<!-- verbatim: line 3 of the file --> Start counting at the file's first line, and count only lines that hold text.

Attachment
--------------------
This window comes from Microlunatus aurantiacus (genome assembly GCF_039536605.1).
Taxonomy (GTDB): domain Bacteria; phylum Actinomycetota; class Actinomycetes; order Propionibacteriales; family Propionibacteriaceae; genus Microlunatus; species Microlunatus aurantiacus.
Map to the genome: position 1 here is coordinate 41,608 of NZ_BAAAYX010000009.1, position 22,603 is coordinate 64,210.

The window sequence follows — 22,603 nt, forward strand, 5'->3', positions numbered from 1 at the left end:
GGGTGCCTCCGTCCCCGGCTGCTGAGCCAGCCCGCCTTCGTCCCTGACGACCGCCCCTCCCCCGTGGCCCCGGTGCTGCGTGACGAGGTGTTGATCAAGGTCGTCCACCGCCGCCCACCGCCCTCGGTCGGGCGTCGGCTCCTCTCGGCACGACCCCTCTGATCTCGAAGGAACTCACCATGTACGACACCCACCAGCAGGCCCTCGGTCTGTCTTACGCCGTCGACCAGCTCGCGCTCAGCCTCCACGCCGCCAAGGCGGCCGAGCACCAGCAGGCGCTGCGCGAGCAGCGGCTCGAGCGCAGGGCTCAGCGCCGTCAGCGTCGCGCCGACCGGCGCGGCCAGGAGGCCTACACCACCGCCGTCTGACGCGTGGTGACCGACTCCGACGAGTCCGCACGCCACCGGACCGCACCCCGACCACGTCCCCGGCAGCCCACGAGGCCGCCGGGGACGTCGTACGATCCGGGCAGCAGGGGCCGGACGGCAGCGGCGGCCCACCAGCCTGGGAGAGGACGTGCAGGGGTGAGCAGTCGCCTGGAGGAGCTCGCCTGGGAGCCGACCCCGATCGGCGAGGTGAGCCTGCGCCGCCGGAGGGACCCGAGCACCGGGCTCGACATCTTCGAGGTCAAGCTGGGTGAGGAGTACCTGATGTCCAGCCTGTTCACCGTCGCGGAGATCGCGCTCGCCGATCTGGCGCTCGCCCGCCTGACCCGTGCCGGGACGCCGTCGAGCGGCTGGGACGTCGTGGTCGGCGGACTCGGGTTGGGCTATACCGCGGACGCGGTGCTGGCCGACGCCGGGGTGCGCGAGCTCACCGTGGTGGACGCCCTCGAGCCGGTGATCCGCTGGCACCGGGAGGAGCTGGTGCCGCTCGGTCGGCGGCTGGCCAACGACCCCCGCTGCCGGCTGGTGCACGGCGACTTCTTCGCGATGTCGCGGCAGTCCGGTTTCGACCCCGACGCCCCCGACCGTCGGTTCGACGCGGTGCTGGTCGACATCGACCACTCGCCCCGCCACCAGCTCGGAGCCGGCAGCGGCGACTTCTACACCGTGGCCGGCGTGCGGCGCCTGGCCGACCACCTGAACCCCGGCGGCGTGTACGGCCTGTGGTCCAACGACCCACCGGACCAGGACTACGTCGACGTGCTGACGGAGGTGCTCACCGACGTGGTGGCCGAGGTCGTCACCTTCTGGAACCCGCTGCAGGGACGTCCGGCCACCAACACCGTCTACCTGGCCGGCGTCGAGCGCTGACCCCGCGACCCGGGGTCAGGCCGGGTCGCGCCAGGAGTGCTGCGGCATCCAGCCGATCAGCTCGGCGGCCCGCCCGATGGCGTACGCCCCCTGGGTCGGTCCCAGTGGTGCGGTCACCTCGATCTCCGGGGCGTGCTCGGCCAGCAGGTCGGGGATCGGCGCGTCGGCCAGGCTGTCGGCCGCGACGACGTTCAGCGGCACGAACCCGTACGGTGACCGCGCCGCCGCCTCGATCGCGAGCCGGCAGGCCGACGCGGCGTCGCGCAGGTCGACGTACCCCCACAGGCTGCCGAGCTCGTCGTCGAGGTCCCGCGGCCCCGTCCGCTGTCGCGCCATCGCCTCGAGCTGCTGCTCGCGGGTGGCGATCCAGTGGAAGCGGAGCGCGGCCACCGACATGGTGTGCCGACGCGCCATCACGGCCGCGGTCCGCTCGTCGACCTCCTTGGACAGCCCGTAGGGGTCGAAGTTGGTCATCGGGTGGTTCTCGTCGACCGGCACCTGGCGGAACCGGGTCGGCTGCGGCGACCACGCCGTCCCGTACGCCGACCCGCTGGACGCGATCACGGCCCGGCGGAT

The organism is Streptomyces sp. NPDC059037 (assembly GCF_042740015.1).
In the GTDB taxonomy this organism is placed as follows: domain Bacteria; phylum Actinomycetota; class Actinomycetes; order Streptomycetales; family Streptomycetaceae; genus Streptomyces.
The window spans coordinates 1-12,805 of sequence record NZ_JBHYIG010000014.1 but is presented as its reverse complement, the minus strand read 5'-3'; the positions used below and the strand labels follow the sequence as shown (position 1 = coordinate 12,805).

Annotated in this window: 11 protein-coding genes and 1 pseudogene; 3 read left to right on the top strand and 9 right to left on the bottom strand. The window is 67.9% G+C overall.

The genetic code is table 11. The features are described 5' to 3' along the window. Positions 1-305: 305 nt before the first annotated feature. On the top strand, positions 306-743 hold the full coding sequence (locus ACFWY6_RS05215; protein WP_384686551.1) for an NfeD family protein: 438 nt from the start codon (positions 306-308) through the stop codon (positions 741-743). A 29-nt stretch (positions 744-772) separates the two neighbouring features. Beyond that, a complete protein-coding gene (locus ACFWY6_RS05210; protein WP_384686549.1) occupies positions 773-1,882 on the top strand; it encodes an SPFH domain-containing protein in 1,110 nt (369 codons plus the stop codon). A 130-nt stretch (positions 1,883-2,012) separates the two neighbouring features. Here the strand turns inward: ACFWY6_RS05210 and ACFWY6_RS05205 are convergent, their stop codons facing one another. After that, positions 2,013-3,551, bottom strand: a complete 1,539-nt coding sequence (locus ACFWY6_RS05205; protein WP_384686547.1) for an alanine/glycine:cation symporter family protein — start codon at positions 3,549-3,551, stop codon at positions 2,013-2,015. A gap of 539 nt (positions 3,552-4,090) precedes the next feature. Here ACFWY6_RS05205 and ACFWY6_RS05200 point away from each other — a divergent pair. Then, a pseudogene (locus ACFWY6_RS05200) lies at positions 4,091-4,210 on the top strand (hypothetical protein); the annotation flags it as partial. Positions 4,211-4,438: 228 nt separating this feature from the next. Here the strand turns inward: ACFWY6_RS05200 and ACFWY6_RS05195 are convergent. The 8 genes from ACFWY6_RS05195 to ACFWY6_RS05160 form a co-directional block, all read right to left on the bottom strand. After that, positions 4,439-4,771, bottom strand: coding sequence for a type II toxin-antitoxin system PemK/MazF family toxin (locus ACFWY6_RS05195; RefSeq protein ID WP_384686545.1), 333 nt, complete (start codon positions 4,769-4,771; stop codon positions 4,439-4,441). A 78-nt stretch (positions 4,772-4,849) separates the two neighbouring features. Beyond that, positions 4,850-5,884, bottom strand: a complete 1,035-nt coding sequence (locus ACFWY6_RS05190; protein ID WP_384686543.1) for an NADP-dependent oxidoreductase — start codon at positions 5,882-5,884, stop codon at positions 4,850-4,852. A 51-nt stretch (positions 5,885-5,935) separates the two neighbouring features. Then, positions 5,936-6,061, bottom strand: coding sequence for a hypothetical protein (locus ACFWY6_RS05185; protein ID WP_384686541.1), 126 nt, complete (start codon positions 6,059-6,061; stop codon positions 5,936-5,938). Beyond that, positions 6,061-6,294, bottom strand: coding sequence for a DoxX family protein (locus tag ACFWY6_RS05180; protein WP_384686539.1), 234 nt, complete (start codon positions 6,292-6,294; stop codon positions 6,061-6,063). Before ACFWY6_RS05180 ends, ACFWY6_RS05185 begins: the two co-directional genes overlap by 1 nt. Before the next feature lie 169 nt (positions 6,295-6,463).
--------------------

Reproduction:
Map to the genome: position 1 here is coordinate 41,608 of NZ_BAAAYX010000009.1, position 22,603 is coordinate 64,210.